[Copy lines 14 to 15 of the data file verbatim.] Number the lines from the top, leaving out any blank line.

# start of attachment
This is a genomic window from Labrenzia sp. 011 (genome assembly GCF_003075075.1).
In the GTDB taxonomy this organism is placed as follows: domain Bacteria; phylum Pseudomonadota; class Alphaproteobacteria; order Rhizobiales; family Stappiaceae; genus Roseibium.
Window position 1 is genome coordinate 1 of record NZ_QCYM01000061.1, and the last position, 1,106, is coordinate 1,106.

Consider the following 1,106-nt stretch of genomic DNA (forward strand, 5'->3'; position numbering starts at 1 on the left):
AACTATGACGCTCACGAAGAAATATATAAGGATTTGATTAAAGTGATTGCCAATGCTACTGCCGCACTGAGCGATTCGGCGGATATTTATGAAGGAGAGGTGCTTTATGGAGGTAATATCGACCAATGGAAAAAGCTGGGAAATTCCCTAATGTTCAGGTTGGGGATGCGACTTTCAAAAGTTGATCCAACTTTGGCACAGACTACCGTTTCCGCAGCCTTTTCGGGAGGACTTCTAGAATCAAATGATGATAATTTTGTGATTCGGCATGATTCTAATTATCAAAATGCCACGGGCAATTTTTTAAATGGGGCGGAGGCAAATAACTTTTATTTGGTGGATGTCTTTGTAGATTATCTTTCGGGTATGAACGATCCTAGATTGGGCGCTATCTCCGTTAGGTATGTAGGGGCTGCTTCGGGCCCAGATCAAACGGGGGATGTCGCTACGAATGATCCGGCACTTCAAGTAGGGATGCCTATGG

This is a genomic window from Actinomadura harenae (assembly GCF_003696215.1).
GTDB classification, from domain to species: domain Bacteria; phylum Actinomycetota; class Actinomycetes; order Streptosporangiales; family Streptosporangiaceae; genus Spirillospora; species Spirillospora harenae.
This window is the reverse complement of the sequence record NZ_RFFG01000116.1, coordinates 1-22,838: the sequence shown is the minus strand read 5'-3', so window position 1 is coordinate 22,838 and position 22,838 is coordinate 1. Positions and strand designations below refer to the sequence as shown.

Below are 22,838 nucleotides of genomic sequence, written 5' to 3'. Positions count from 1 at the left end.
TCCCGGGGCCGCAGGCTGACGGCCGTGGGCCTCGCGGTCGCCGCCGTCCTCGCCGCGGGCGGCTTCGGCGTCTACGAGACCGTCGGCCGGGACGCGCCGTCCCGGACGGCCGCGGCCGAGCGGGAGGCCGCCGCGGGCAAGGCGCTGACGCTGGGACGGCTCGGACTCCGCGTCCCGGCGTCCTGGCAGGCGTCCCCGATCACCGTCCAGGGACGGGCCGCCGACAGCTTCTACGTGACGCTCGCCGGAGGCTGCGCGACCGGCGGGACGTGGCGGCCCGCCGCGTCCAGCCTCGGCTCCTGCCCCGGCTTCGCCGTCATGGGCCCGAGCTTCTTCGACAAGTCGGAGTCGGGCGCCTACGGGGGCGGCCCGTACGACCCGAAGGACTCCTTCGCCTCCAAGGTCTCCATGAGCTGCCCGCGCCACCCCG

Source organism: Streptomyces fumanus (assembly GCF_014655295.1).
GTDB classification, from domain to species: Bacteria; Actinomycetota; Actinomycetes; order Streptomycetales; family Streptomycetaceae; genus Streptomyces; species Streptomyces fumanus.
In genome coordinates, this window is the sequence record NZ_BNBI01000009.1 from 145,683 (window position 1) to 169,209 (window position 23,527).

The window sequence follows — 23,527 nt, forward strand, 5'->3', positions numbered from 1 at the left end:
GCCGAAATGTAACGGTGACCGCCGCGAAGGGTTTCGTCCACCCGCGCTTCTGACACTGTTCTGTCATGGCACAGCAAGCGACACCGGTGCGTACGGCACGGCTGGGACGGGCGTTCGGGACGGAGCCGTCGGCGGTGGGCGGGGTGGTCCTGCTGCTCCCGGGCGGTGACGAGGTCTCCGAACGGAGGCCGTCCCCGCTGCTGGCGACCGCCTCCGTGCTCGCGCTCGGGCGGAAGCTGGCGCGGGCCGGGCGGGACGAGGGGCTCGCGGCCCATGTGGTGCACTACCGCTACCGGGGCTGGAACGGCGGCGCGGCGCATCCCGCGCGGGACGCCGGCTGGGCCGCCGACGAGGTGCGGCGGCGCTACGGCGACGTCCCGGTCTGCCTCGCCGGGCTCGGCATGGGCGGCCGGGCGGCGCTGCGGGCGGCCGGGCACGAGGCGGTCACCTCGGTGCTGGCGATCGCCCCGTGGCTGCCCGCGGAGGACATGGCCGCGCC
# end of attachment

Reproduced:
The window sequence follows — 23,527 nt, forward strand, 5'->3', positions numbered from 1 at the left end:
GCCGAAATGTAACGGTGACCGCCGCGAAGGGTTTCGTCCACCCGCGCTTCTGACACTGTTCTGTCATGGCACAGCAAGCGACACCGGTGCGTACGGCACGGCTGGGACGGGCGTTCGGGACGGAGCCGTCGGCGGTGGGCGGGGTGGTCCTGCTGCTCCCGGGCGGTGACGAGGTCTCCGAACGGAGGCCGTCCCCGCTGCTGGCGACCGCCTCCGTGCTCGCGCTCGGGCGGAAGCTGGCGCGGGCCGGGCGGGACGAGGGGCTCGCGGCCCATGTGGTGCACTACCGCTACCGGGGCTGGAACGGCGGCGCGGCGCATCCCGCGCGGGACGCCGGCTGGGCCGCCGACGAGGTGCGGCGGCGCTACGGCGACGTCCCGGTCTGCCTCGCCGGGCTCGGCATGGGCGGCCGGGCGGCGCTGCGGGCGGCCGGGCACGAGGCGGTCACCTCGGTGCTGGCGATCGCCCCGTGGCTGCCCGCGGAGGACATGGCCGCGCC